# Is there an awk equivalent of INT_MIN and INT_MAX?

In C and Java, there are defined constants representing the maximum and minimum values an integer can hold.

Are there such constants in `awk`? If so, what are their names?

The awk manual indicates that awk can support arbitrary precision integer arithmetic with `-M`, but I'd like to know about the bounds on integers when we do not specify `-M`.

• It's implementation-defined (you'd have to write a test-program to determine the available precision). By the way, that's the `gawk` manual. For awk you have to go to POSIX. Apr 28, 2018 at 0:38

Not really something I've considered before so I may be barking up the wrong tree completely but since awk uses double-precision floating-point numbers by default, maybe what you're looking for is based on the value of `PREC` in gawk (see https://www.gnu.org/software/gawk/manual/gawk.html#Setting-precision). Look:

``````\$ awk 'BEGIN{print PREC}'
53

\$ awk 'BEGIN{print (2^52)}'
4503599627370496
\$ awk 'BEGIN{print (2^52)+1}'
4503599627370497

\$ awk 'BEGIN{print (2^PREC)}'
9007199254740992
\$ awk 'BEGIN{print (2^PREC)+1}'
9007199254740992
``````

Notice how integer arithmetic fails when you try to go beyond `2^PREC`? So maybe `2^PREC` is a reasonable value to use for a MAX_INT equivalent and you could derive a MIN_INT similarly. Think about it, try it, see if it makes sense for your needs....

High integers in current (`g`)`awk` are oddly broken without `-M`. It is easy to spot that `BEGIN {print 2^1024}` yields `inf`, whereas `BEGIN {print 2^1023}` works. One would therefore assume that the maximum integer in this particular implementation is 21024 − 1. Yet this is not the case.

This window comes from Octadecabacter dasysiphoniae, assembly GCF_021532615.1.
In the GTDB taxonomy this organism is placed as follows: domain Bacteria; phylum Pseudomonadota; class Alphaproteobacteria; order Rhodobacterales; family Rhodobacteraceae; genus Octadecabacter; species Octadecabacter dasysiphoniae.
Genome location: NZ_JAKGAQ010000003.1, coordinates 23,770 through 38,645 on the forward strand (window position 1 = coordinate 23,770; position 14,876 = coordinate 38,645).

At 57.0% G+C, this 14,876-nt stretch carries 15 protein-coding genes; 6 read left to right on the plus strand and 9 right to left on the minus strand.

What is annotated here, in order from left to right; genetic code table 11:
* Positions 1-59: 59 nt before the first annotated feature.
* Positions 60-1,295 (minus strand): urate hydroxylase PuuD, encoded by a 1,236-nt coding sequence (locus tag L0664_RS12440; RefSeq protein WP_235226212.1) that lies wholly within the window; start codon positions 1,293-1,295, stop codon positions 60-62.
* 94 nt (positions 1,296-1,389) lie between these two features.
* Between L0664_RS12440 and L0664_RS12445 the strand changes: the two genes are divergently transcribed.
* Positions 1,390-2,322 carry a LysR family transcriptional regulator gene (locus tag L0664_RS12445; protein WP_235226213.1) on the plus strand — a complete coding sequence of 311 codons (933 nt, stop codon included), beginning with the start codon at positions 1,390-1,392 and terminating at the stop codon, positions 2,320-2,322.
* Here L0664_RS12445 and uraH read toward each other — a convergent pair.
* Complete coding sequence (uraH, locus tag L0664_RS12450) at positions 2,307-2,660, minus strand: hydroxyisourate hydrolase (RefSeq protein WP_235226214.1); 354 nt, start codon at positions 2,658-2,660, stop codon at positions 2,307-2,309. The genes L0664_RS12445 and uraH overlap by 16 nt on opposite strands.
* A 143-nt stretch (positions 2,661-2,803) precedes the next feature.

A simple experiment, based on the fact that 21024 − 1 = 21023 + 21022 + ⋯ + 21 + 20:

``````BEGIN {for (i = 1023; i >= 0; --i) sum += 2^i; print sum}
``````

This^^^ yields infinity, surprisingly enough. So, at which point do we need to stop adding the powers of 2 in order to obtain a valid result? On my systems the limit appears to be 971 — try 970 and it sums to infinity.

``````BEGIN {for (i = 1023; i >= 971; --i) sum += 2^i; print sum}
``````

This^^^ prints `179769313486231570814527423731704356798070567525844996598917476803157260780028538760589558632766878171540458953514382464234321326889464182768467546703537516986049910576551282076245490090389328944075868508455133942304583236903222948165808559332123348274797826204144723168738177180919299881250404026184124858368`.

The value has a surprising property in `awk`: Whatever you add to it, up to a certain number, does not change it any more. (Try to print (e.g.) `sum + 3`.) Incrementing it (although it appears to remain unchanged, based on the `print` output) beyond a certain threshold yields infinity, eventually. This is definitely a bug.

As for the original sum above (21023 + ⋯ + 2971), it is still correct in `awk`. Things start to fall apart once you try to increase that sum further. For example (and surprisingly), this still yields the same result as above:

``````BEGIN {for (i = 1023; i >= 971; --i) sum += 2^i
for (i = 969; i >= 0; --i) sum += 2^i
print sum}
``````

Checking both sums with Python is easy:

``````sum = 0

for i in range(971, 1024):
sum += 2**i
print(sum)  # awk gets this right

for i in range(0, 970):
sum += 2**i
print(sum)  # awk without -M gets this wrong
``````

All in all, I think I will be setting `-M` in `awk` all the time from now on!

• Good investigation. At a glance, the surprising properties all probably make sense if you assume that variables are all floating point with double precision. Note: `-M` or `--bignum` (gnu.org/software/gawk/manual/html_node/Options.html) is likely specific to `gawk`. Many distros (including Ubuntu) may default to other versions such as `mawk`. Feb 1, 2021 at 14:25